KUALA TERENGGANU, 8 Jan 2009: Mohamad Abdul Rahman has never seen customers in such large numbers as he is getting now in the 15 years he has been selling “keropok lekor” at his Kampung Losong stall here.
But then, there is a by-election in Kuala Terengganu, and that explains the hordes of people making a beeline for his stall so early in the year.
The campaign for the Kuala Terengganu parliamentary by-election started following nomination on 6 Jan. Polling is on 17 Jan.
Keropok lekor is prepared from fish ground with sago and salt, and then rolled and made into the shape of long tubes similar to sausages.
Many of the keropok lekor customers are people from out of the state, as can be discerned from the registration plates of vehicles stopping by at Pak Su Keropok Lekor’s stall.
“The by-election is a blessing for traders like us because of the many outsiders who are in town, otherwise our sales are low early in the year,” Mohamad, 47, who is better known as Pak Su, told Bernama.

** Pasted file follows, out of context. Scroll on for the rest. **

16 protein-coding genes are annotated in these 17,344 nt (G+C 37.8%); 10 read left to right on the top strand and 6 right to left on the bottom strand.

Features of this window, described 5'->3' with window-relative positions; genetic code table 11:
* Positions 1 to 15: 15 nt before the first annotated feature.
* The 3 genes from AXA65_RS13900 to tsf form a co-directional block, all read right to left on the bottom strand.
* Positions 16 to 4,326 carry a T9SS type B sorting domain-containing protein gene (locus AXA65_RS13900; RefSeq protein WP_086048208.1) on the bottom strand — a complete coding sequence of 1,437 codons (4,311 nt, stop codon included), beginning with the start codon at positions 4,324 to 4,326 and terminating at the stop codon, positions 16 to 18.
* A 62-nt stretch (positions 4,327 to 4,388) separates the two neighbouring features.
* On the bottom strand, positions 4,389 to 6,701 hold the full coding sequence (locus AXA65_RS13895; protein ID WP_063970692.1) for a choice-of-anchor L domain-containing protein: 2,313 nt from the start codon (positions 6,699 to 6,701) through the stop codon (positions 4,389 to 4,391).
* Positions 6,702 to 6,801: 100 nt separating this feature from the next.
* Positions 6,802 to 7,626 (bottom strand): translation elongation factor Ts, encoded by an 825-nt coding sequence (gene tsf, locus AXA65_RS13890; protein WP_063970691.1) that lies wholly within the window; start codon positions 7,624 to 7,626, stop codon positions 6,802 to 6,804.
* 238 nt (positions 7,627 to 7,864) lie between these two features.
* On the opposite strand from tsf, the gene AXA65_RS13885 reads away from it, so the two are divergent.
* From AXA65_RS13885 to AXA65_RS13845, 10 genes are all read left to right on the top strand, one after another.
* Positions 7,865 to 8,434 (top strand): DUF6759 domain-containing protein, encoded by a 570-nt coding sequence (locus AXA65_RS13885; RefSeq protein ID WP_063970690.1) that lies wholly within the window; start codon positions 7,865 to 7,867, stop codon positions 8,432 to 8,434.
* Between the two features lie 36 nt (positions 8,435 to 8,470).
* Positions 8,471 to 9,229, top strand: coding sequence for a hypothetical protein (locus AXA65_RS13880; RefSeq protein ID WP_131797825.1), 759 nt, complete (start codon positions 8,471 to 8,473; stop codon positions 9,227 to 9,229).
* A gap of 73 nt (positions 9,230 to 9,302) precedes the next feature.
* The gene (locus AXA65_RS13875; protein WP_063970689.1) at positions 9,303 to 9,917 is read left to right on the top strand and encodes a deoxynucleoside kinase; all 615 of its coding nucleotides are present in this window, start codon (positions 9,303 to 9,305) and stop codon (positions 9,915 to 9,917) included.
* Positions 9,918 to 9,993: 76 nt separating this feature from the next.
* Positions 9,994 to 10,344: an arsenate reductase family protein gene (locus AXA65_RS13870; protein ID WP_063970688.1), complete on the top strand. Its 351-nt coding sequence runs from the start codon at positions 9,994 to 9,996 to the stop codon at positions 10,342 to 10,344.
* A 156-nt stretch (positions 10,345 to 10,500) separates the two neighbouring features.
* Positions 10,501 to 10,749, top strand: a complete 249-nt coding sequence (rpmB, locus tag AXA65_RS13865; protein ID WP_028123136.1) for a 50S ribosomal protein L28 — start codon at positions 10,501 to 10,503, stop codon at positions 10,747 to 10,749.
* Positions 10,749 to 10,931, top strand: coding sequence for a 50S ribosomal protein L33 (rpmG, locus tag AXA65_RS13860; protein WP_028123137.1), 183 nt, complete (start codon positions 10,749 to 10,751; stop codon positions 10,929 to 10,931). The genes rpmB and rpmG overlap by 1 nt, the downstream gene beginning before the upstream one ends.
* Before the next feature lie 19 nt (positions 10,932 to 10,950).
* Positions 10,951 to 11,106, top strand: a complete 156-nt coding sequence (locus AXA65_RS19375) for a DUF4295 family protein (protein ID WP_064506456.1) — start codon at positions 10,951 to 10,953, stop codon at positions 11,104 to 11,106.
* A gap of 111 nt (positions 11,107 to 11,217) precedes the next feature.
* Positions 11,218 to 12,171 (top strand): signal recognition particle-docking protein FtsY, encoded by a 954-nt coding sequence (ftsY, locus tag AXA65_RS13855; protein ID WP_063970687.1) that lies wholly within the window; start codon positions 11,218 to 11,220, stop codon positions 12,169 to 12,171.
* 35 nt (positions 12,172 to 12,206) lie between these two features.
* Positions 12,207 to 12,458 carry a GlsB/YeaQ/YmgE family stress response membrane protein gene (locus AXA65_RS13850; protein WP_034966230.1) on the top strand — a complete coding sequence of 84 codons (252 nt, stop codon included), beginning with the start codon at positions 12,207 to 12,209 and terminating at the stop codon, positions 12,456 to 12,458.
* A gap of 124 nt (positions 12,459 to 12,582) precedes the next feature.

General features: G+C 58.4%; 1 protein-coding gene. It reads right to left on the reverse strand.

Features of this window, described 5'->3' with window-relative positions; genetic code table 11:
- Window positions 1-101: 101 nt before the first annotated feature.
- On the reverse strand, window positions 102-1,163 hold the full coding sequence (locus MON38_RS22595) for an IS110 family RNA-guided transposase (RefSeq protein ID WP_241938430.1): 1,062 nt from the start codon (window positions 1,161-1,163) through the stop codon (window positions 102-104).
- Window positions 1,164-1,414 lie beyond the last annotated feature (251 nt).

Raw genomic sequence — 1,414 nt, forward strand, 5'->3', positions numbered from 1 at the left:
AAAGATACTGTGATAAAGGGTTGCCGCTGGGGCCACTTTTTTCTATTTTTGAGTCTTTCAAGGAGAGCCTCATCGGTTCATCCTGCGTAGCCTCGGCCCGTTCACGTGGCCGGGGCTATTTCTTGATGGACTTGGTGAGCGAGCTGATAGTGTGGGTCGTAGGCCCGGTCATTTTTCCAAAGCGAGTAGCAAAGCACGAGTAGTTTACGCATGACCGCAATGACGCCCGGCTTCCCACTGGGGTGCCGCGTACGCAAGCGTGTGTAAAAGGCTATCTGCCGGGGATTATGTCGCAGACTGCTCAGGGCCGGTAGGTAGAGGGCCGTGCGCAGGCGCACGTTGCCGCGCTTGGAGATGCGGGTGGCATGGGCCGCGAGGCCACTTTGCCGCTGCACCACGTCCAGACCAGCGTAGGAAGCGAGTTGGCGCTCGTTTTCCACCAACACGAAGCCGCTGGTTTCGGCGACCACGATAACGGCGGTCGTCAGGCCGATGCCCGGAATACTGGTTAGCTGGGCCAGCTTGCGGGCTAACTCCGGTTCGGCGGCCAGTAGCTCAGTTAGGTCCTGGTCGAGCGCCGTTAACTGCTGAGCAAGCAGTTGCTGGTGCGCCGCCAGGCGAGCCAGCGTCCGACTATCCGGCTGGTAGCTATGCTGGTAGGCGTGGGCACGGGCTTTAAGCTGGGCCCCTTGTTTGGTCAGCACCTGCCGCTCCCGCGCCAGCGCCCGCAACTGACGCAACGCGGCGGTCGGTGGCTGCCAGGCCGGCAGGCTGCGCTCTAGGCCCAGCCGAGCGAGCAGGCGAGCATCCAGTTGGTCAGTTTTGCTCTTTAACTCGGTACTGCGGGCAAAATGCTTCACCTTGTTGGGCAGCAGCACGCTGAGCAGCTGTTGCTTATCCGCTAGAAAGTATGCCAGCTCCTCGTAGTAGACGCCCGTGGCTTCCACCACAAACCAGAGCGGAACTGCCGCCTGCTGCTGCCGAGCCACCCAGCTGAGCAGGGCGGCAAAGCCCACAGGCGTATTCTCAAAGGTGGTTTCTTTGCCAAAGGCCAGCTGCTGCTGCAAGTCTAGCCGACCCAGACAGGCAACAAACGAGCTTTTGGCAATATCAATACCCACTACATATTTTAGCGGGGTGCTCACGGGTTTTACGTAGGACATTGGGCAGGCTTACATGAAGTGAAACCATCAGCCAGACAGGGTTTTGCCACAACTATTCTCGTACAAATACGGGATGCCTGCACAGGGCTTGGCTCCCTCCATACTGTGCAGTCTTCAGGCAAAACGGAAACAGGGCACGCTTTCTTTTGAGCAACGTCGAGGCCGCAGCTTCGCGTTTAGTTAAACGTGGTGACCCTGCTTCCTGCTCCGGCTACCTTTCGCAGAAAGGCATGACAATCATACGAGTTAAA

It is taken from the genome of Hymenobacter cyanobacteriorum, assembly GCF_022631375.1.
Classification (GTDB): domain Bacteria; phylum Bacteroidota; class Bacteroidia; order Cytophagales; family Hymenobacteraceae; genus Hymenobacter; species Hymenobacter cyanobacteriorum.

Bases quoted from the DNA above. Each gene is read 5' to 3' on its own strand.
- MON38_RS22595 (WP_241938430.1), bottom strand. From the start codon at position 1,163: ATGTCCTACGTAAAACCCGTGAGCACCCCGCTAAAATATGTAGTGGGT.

He has foreseen the higher demand in view of the by-election and has recruited more workers and increased output.
A worker, Nor Suhana Abdullah, 18, said she took up part-time employment at one of the stalls for the duration of the election campaign.
“My neighbour who runs a stall asked for my help as she did not have enough workers,” said the girl who is waiting for her Sijil Pelajaran Malaysia (SPM) examination results.
A customer, Rohani Mat Junuh, 50, who is from Kelantan, said he would buy keropok lekor every time he visits Terengganu.
“The keropok lekor here is popular because it is tasty and has a longer shelf life. This time, I came with a delegation of Barisan Nasional supporters and we stopped to buy the keropok,” he said.
A local resident, Mohammad Alwi Ariffin, 29, said the higher demand from people from outside Terengganu was causing traffic congestion in the area.
“It is normal for tour buses to stop by here to enable the tourists to buy the keropok lekor, thus adding to the traffic congestion,” said the mechanic.